Monday, January 7, 2013

2012 Cookie Tins

You get a double dose of recipes today--cookie recipes, to be specific.  And you thought today was going to be like any old day. I realize that by making that comment, I am taking the slight risk that I overestimate the impact of this blog post on your life. I'm not a Leo for nothing. Please don't burst my bubble, because I'll just come up with another delusion to make myself feel better.

Hm, after all that, I looked back at my blog and realized that I already shared one of the cookie recipes with you. So, it is just a single dose of recipe today. I imagine you are devastated.  If not, please see above note about keeping me in ignorance.

Anyway, a few years ago I got in the "habit" (if doing something two years in a row counts as a "habit") of making cookie tins for some family members.  The first year I made 5 different kinds of cookies.  The next year, I made 3.  This year, I trimmed it to a very sleek and slim 2 varieties.  I highly recommend this to myself for any future cookie tins.

I made molasses spice cookies again, and rugelach.  Both cookie recipes are from Dorie Greenspan, and can be found on the internet or in Dorie's Baking: From My Home to Yours.

I love rugelach--so tasty, and so festive in appearance.  Perfect for a cookie tin.

I made this recipe twice.  The first time I followed the recipe as is, putting all the filling ingredients into each cookie.  The second time, I made half with the jam, cinnamon sugar, currants and nuts, and the other half with a brush of egg wash, cinnamon sugar, chocolate chips and nuts. You can play around with this recipe.

Ingredients

For the Dough
4 ounces cold cream cheese, cut into 4 pieces
1 stick (8 tablespoons) cold unsalted butter, cut into 4 pieces
1 cup all-purpose flour
1/4 teaspoon salt

For the Filling
2/3 cup raspberry jam, apricot jam or marmalade
2 tablespoons sugar
1/2 teaspoon ground cinnamon
1/4 cup chopped nuts (I generally use pecans for any baking that calls for nuts, unless the recipe calls for peanuts, in which case I use peanuts--I won't get into this now)
1/4 cup plump, moist dried currants
2/3 cup mini chocolate chips (or 4 ounces bittersweet chocolate, finely chopped, but the mini chips are so much easier)

For the Glaze

1 large egg
1 teaspoon cold water
2 tablespoons sugar, preferably decorating (coarse) sugar (I forgot this)

Notes: I like to make the dough, form the cookies, and freeze them at least a day beforehand just to break things up. If you freeze your cookies before baking, add a few minutes to the baking time (no need to defrost).

To make the dough, place the flour, salt, butter and cream cheese in a food processor.  



Dorie says to pulse the dough 6 to 10 times, scraping down the sides as you go, then processing continuously until large curds form. I didn't scrape the sides down, just pulsed and then processed. I think it turned out okay. You don't want to process it so that it forms into a big ball--that's going too far and bad things will happen. Divide the dough in half, form each half into a disk, wrap in plastic and refrigerate for at least 2 hours and up to 1 day (or freeze for up to 2 months).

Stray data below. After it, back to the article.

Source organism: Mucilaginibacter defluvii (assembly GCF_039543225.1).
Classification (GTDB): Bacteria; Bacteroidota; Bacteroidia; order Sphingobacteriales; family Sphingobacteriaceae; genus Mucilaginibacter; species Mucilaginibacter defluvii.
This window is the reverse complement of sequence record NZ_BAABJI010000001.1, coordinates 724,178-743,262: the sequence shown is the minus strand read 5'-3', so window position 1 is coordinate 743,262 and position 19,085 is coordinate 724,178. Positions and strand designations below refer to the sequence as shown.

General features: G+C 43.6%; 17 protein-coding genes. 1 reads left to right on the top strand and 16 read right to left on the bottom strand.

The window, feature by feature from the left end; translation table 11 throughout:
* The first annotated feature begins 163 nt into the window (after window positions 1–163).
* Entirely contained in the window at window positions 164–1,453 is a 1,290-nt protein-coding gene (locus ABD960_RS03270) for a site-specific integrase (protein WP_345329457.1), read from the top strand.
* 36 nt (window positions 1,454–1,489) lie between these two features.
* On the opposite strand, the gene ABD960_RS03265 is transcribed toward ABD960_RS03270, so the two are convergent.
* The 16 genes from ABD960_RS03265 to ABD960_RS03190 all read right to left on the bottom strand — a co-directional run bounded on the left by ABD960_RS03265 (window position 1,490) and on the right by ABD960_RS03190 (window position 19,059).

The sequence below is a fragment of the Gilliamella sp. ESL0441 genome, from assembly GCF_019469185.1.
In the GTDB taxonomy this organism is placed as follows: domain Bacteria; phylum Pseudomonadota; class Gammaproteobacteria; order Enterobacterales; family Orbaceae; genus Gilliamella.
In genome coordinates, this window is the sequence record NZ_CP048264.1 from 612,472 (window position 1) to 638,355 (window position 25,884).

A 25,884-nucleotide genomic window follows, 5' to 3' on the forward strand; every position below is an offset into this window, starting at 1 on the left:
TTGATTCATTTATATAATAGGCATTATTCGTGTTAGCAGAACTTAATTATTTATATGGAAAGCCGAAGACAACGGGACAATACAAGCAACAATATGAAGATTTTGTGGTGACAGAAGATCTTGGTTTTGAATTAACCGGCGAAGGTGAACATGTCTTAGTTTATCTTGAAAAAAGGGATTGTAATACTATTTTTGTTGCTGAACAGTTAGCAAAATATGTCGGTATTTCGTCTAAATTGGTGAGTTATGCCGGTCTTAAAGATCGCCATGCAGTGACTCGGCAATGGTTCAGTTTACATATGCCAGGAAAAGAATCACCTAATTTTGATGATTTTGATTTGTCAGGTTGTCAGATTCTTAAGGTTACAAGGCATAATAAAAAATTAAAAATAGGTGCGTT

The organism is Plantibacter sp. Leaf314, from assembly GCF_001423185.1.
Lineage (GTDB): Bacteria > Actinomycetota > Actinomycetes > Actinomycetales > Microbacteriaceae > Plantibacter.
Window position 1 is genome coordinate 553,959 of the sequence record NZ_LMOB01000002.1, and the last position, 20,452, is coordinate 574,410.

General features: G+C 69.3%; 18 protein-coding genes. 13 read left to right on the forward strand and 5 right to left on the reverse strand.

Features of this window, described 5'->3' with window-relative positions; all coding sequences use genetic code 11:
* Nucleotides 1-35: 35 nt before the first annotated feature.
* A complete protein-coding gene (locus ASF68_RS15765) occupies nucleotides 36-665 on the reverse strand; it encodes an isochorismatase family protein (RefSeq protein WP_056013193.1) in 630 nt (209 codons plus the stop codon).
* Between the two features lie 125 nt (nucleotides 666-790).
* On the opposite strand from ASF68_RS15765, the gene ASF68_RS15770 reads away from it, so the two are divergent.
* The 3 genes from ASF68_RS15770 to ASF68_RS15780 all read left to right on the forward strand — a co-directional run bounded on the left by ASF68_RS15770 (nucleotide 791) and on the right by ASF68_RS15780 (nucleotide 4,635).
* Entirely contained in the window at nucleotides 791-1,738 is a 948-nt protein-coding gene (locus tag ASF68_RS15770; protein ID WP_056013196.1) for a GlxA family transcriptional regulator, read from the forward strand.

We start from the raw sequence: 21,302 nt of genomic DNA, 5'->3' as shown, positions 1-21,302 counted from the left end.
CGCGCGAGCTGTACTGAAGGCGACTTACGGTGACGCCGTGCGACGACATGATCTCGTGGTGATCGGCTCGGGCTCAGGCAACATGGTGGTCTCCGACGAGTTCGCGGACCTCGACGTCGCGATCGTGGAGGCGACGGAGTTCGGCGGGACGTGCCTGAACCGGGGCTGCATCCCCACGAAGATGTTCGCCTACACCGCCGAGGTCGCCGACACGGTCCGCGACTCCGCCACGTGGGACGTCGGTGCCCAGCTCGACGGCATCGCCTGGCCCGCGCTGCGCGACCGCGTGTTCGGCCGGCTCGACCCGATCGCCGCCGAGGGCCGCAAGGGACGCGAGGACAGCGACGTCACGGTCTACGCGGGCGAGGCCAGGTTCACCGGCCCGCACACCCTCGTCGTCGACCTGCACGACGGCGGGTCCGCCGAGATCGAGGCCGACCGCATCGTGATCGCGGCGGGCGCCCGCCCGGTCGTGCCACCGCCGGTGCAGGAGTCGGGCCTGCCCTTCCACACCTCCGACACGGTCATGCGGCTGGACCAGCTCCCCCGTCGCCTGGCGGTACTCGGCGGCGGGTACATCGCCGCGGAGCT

When ready to form the rugelach, take out 1 disk of dough and let rest on the counter for about 10 minutes. Mix the cinnamon and sugar together.

On a lightly floured surface, roll out the disk into a 11 to 12-inch diameter circle.  Thinly spread half of the jam onto the dough circle.


Then sprinkle half the cinnamon-sugar mixture, currants, nuts and chocolate over the dough.  Take a piece of wax paper (or plastic wrap) and gently press the filling ingredients down into the dough.


Rugelach pizza!  Using a sharp knife or a pizze cutter, divide the disk into 16 wedges (start by quartering the pizza, then halving each quadrant into 8 pieces, and then halving each piece for a total of 16).  Starting from the outside of each wedge, roll up tightly, ending with the tip tucked under the bottom.

The one on the right rebelled against the whole "tip under the bottom" instruction.

Place the formed rugelach onto a greased baking sheet (a greased/nonstick surface is important because some of the jam will seep out) and place in the refrigerator for at least 30 minutes (or, you can freeze them, lightly covered, for up to 2 months).  

Repeat with the second disk of dough.

Whenever you are ready to bake the rugelach, preheat the oven to 350 degrees. Mix together the egg and water, and brush the tops of each cookie with the egg wash.  If you remember (which I didn't), sprinkle the 2 TBS sugar over the cookies.

Bake the rugelach for 20 to 25 minutes, rotating the baking sheets from top to bottom and front to back midway through, until the rugelach are golden. 


Remove each rugelach to a cooling rack.

Cameo by molasses spice cookies.

For packing the cookie tins, I bought some red and green packing filler from World Market and placed it at the bottom of the tin, and then nestled the cookies into muffin wrappers.  For the larger molasses spice cookies, I flattened out the muffin wrappers into disks.  I covered the whole thing with parchment paper before putting the lid on and sending the tins on their way.


Hail the cookie tin! Ta-da!

4 comments:

  1. delicious, and so festive! even down to the holiday-theme plastic wrap in which you wrapped your resting dough.

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  2. OMG, these sound amazing. Totally adding them to my MUST MAKE list of cookies for next year!

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  3. yummy! I will have to keep this in mind for next year. And love the cookie tins!

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  4. Mmm, mmm, mmm! One day I'm going to come show up at your doorstep with the sole purpose of raiding your kitchen!

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